May 13, 2007 |
WITH Jack Black jamming out in the audience and a bunch of kids playing instruments onstage, the third annual Hullabaloo benefit at the Henry Fonda Theater on May 5 looked a lot like a "School of Rock" sequel. But this time, it was Flea, the bassist for the Red Hot Chili Peppers, who ran the show to raise funds for the school he co-founded, Silverlake Conservatory of Music. 1. Black, right, went chest to chest with emcee Woody Harrelson, while 2. Robert Downey Jr.
July 28, 2006 |
The vengeance in the bloodthirsty title for "John Tucker Must Die" refers to social "death," or extreme embarrassment, rather than physical demise. In high school, of course, they can feel essentially the same. As the antihero, the aforementioned John Tucker (played by Jesse Metcalfe, the underage gardener from "Desperate Housewives") is targeted for social annihilation after each of his three girlfriends discovers she's not alone in falling for the basketball star's considerable charms.
January 15, 2006
The Covenant A secret society of teenage boys, descended from the original settlers of a New England colony, plagues an elite boarding school. With Steven Strait, Laura Ramsey, Sebastian Stan, Taylor Kitsch, Toby Hemingway, Chace Crawford, Jessica Lucas and Wendy Crewson. Directed by Renny Harlin. Screen Gems, fall * The Grudge 2 Japanese director Takashi Shimizu takes a sixth pass at the deadly curse that will not die. Columbia Pictures, Oct.
September 24, 2012 |
"Partners," which premieres Monday on CBS, is impossible to review without comparing it to other shows. It's "Will & Grace," except the best friends are men. It's "The Odd Couple," except this Felix is gay. In fact, another show, by the same name and sharing, at least for the pilot, director James Burrows and the same time slot, aired in 1995. Yet despite, or perhaps because of, its derivative nature "Partners" is, if not revolutionary, then a monument to the fight: It proves, more than "The New Normal" or even "Modern Family," that being a gay man on TV is no longer a big deal.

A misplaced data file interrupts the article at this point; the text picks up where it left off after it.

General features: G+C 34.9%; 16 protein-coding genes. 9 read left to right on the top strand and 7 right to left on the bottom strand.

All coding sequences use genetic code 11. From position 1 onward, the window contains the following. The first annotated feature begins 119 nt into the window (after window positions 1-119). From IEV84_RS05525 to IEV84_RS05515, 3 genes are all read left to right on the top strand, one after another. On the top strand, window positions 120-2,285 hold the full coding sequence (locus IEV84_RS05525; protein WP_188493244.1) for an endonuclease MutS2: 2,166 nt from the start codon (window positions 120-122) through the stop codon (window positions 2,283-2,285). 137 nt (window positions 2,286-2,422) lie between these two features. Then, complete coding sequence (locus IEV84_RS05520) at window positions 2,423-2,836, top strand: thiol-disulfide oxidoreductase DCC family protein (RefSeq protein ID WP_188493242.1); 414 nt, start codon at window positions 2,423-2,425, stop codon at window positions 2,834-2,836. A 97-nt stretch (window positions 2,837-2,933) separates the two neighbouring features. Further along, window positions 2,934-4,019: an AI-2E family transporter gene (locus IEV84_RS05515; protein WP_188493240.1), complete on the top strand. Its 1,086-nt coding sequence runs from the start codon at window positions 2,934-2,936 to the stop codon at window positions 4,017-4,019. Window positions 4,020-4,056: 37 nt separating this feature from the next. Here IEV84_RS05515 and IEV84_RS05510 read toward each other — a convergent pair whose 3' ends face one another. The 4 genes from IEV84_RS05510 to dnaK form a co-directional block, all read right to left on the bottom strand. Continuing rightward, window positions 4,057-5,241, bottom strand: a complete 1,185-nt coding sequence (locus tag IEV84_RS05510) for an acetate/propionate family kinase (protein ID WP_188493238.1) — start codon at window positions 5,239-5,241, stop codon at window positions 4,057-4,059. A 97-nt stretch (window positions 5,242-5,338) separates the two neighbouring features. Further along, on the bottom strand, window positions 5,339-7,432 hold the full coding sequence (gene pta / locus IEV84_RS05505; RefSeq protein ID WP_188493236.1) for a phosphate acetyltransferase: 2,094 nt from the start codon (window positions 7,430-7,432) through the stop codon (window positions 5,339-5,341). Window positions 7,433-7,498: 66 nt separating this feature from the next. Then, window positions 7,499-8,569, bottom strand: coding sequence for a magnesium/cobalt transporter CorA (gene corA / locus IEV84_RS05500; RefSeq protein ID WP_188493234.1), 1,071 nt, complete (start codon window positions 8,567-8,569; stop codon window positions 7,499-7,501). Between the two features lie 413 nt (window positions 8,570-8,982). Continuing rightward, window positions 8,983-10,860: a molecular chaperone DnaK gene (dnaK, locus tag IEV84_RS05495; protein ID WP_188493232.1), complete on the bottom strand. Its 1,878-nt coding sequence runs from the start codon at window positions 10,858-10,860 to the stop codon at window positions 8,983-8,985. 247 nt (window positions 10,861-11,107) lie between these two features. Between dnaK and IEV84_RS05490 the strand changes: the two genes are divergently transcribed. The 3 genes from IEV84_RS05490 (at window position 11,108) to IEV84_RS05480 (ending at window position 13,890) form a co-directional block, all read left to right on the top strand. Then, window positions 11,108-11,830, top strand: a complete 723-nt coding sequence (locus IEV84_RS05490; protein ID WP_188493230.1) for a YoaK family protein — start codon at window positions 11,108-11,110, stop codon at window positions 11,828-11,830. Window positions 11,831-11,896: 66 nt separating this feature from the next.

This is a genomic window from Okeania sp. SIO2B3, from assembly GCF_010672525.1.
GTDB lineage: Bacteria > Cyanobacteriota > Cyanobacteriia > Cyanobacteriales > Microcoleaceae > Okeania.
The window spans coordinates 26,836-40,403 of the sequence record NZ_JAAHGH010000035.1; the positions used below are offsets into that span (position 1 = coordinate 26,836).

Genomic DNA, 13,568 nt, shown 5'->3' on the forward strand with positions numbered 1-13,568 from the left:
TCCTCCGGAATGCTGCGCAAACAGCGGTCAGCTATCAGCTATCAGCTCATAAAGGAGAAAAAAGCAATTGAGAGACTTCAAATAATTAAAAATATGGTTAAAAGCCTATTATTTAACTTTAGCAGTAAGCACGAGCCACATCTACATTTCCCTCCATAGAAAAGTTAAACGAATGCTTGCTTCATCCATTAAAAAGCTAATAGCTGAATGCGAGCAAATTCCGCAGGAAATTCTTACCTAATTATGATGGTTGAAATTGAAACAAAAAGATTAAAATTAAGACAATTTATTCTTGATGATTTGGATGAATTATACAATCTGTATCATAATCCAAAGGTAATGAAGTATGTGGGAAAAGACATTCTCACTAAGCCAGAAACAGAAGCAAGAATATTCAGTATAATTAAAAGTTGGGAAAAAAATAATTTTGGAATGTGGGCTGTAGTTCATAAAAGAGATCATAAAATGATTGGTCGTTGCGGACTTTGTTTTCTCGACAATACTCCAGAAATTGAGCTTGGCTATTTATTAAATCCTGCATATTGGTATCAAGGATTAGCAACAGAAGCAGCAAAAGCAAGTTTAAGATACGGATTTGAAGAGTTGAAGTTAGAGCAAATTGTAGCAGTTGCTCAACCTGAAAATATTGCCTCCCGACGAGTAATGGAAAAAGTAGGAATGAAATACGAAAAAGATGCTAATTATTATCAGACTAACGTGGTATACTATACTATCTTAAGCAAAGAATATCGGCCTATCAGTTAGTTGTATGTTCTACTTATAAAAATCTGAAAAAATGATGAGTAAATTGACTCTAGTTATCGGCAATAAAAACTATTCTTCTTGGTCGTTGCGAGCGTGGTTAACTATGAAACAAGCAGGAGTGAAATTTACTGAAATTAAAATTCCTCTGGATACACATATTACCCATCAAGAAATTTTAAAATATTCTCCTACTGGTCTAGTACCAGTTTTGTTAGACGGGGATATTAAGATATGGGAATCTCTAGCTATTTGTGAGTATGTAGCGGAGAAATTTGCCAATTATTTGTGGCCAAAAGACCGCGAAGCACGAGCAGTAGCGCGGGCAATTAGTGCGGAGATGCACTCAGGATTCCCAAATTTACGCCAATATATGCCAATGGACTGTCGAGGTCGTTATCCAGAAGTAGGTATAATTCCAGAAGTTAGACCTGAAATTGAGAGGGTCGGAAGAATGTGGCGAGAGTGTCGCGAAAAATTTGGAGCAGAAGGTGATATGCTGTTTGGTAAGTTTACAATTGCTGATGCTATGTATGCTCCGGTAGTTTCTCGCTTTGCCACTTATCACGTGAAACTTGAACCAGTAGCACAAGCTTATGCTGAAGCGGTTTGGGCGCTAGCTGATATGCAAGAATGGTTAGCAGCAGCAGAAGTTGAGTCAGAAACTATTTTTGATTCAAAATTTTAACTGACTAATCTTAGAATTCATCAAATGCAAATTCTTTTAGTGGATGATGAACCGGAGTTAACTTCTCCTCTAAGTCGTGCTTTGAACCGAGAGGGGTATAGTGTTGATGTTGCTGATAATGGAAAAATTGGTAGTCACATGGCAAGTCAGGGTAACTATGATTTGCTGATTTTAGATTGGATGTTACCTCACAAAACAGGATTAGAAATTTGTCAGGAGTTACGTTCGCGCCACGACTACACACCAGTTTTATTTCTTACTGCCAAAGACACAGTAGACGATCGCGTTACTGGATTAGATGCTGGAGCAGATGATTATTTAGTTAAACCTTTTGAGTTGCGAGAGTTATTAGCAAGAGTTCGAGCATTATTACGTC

January 3, 2000 |
Two thousand was the magic number at Disney's sellout black-tie gala on New Year's Eve, held at the Pasadena Civic Auditorium and Exhibition Hall. Two thousand guests braved the rain to get an early peek at "Fantasia/2000," and those who sprang for Joachim Splichal's beef Wellington dinner in addition to the screening and party paid a hefty $2,000 for the package.
January 20, 2007 |
Platinum Dunes, a production company overseen by director Michael Bay, has previously been responsible for newfangled takes on "The Texas Chain Saw Massacre" and a remake of "The Amityville Horror." The company now bring its just-add-water (and cleavage) philosophy to a new version of "The Hitcher." Initially released in 1986, "The Hitcher" starred C. Thomas Howell and Rutger Hauer as, respectively, a young man driving alone across the country and the maniacal killer who settles in beside him.
August 17, 2005 |
Vroom. Vroom vroom. Vrrroooooomvrrrroooooommm. VRRRROOOOOOOOOOOOM. Hey, keep it down, willya? I can't hear the heavy-metal music. Imagine a motorcycle movie scored by Vivaldi. Now erase it from your mind. The motorcycle movie, needless to say, is a package deal: screaming engines, shredded guitars, super-slo-mo action and kidney-jarring landings. And, in the case of "Supercross," a cast made up almost entirely of sitcom stars.
April 23, 2013 |
The idea of Ben Affleck living on $1.50 a day sounds ridiculous, right? Maybe just as ridiculous as Hugh Jackman doing the same thing . The "Argo" director-producer-star is the latest celebrity showing his support for the Global Poverty Project's Live Below the Line campaign, a position Jackman initiated for the organization in 2011. The Oscar winner took on the organization's challenge to spend five days feeding himself on only $1.50...
January 1, 2001 |
When they were young, they were Rose Queens--symbols of the eternally sunny, wholesome California dream. Wearing the crown, sitting atop the rose-festooned float, smiling and waving to the crowds that lined the streets for the Tournament of Roses Parade each New Year's Day in Pasadena, they were part of an annual tradition shared by millions. And then, after the last rose petals had been swept from the streets, they went on to live ordinary, comfortable lives.